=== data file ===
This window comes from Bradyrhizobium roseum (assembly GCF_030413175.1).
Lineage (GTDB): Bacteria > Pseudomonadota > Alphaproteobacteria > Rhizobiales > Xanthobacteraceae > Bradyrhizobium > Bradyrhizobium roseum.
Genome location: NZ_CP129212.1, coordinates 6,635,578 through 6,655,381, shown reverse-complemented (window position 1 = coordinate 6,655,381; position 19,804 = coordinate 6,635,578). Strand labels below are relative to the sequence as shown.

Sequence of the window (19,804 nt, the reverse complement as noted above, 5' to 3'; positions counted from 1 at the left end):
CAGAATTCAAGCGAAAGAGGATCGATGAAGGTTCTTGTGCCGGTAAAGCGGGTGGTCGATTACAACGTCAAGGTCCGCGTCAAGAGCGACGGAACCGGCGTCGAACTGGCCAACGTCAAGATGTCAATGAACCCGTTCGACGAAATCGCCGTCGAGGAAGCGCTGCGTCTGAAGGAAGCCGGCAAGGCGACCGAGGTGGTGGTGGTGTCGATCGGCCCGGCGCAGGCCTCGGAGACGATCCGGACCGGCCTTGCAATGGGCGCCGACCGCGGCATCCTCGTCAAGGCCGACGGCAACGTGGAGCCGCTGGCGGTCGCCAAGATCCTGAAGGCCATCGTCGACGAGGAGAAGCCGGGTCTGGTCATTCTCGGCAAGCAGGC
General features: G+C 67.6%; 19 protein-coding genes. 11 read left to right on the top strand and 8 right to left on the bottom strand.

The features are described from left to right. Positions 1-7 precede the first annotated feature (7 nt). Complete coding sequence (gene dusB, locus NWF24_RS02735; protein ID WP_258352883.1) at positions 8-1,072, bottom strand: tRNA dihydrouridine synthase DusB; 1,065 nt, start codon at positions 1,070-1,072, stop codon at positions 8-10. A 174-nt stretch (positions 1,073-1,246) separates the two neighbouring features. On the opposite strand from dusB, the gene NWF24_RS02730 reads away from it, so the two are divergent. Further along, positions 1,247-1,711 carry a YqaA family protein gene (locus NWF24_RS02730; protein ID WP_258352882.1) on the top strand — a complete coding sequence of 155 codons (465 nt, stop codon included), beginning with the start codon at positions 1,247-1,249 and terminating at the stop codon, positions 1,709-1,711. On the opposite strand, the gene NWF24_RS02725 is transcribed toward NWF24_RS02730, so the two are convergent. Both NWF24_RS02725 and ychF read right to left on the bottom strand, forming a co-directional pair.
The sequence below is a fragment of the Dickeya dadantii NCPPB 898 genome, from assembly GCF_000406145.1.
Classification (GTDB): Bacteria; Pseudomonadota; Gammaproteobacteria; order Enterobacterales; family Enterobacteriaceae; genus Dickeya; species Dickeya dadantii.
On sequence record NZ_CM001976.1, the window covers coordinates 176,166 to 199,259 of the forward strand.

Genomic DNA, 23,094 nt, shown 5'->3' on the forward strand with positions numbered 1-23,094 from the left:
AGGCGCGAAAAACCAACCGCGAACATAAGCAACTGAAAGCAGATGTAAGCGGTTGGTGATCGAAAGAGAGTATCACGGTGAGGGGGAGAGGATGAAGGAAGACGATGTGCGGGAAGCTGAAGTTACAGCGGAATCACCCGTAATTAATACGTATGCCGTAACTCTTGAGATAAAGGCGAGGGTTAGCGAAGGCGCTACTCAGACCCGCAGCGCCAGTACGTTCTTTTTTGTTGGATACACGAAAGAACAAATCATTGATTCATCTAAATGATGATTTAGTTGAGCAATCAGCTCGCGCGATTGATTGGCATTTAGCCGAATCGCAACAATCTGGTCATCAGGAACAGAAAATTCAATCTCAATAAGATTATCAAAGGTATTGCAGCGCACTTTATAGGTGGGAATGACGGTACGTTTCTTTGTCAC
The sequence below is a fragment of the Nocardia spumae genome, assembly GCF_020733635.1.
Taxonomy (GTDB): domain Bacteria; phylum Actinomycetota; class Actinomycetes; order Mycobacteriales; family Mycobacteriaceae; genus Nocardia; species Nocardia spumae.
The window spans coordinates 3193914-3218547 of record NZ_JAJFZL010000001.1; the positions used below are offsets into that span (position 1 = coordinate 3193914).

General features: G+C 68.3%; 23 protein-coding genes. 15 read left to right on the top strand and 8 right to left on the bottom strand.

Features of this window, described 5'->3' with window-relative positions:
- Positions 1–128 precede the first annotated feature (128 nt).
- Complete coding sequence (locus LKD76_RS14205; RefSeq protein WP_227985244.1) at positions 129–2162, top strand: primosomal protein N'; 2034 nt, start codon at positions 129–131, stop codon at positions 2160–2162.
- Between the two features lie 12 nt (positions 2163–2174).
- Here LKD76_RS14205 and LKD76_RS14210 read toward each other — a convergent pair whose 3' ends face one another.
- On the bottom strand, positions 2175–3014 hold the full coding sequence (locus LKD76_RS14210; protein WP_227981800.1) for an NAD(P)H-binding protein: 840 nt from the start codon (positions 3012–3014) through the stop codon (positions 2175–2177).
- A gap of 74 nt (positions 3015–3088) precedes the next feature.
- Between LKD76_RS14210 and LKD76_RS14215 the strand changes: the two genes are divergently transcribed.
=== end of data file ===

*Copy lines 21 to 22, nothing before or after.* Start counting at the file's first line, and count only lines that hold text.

- Here LKD76_RS14205 and LKD76_RS14210 read toward each other — a convergent pair whose 3' ends face one another.
- On the bottom strand, positions 2175–3014 hold the full coding sequence (locus LKD76_RS14210; protein WP_227981800.1) for an NAD(P)H-binding protein: 840 nt from the start codon (positions 3012–3014) through the stop codon (positions 2175–2177).